Is It a Regular Headache or a Migraine? How to Tell the Difference

4 min read

A pounding sensation in your head is hard to ignore. Even a mild headache can be disruptive to your day-to-day life, but when the headache is more severe, it can be debilitating. If you experience a severe headache, you may be wondering, do I have a migraine? Is there something else going on? 

There are a few key differences that can help you distinguish between a headache and a migraine headache. 

Types of Headaches

Everyone knows the dull aching or pounding that comes with a headache. But sometimes it’s more than a dull ache. It can also be a sharp pain and in some cases even cause light sensitivity.

Headaches can be broken down by being primary or secondary. A primary headache is one that does not have an underlying cause. Secondary headaches are the result of something else, such as an underlying medical condition. 

Headaches can be felt near the forehead region, temples or sides of the head, or behind the eyes. Common types of headaches include:

  • Tension headaches - primary
  • Cluster headaches - primary
  • Migraine headaches - primary
  • Sinus headaches - secondary
  • Dehydration headaches - secondary

Tension headaches usually range from mild to moderate in pain intensity. Tension headaches are typically described as feeling like a dull ache, pressure, or sensitivity in the neck or scalp. Learn more about preventing tension headaches in our blog. 

Cluster headaches have a cyclical nature, meaning they occur in cycles or clusters. These cycles may last for weeks, months, or a year. 

Sinus headaches and dehydration headaches can usually be resolved by addressing the underlying cause. 

How are Migraines Different from Other Headaches?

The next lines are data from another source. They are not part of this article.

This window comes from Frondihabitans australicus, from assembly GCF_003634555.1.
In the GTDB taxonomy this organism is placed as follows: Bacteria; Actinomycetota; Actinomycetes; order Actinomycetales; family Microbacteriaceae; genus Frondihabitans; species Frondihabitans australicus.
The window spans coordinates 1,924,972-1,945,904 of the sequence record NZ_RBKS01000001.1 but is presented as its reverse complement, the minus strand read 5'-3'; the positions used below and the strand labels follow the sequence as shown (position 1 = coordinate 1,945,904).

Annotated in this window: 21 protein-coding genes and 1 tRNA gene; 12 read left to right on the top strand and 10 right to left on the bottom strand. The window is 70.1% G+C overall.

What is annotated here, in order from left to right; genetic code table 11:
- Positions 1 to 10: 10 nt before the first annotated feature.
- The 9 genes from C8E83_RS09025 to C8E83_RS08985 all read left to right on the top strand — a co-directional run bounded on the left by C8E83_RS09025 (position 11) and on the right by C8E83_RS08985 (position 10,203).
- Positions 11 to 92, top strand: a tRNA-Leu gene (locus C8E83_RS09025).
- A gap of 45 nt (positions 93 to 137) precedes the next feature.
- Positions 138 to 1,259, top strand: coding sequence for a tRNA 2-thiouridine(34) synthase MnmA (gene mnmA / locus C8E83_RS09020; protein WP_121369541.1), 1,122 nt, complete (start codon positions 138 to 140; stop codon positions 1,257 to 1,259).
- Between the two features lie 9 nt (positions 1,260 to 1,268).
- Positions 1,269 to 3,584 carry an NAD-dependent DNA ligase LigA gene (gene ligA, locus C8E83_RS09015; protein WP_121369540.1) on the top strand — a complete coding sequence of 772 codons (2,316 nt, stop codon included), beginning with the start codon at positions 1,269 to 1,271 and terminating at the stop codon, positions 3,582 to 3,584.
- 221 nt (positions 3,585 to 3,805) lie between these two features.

Migraines are usually characterized as severe headaches accompanied by additional symptoms such as nausea, vomiting, and sensitivity to light, sound, or smell. Many people experience symptoms of a migraine before the pain actually begins. Phases of a migraine include: 

  1. Prodrome phase. This may also be called the “pre-headache” phase. This phase involves symptoms like mood swings, food cravings, and neck stiffness. 
  2. Aura phase. An aura is a sensory disturbance such as blurred vision, blind spots, numbness in the arm, and difficulty talking.
  3. Headache phase. This phase is when the pain occurs. Head pain from a migraine can range from mild to severe.
  4. Postdromal phase. Pain goes away during the prodromal phase. You may feel tired, fatigued, or confused as a result. This is sometimes referred to as the migraine hangover phase.

Types of Migraines

There are a couple of different types of migraines. Some examples include: 

  • Hemiplegic migraines. This rare type of migraine can cause numbness and weakness down one side of the body. 
  • Vestibular migraines. Vestibular migraines are associated with balance and motion issues such as spinning, floating, swaying, and lightheadedness. This type of migraine is usually related to a genetic disorder, and it can be triggered by environmental and hormonal influences.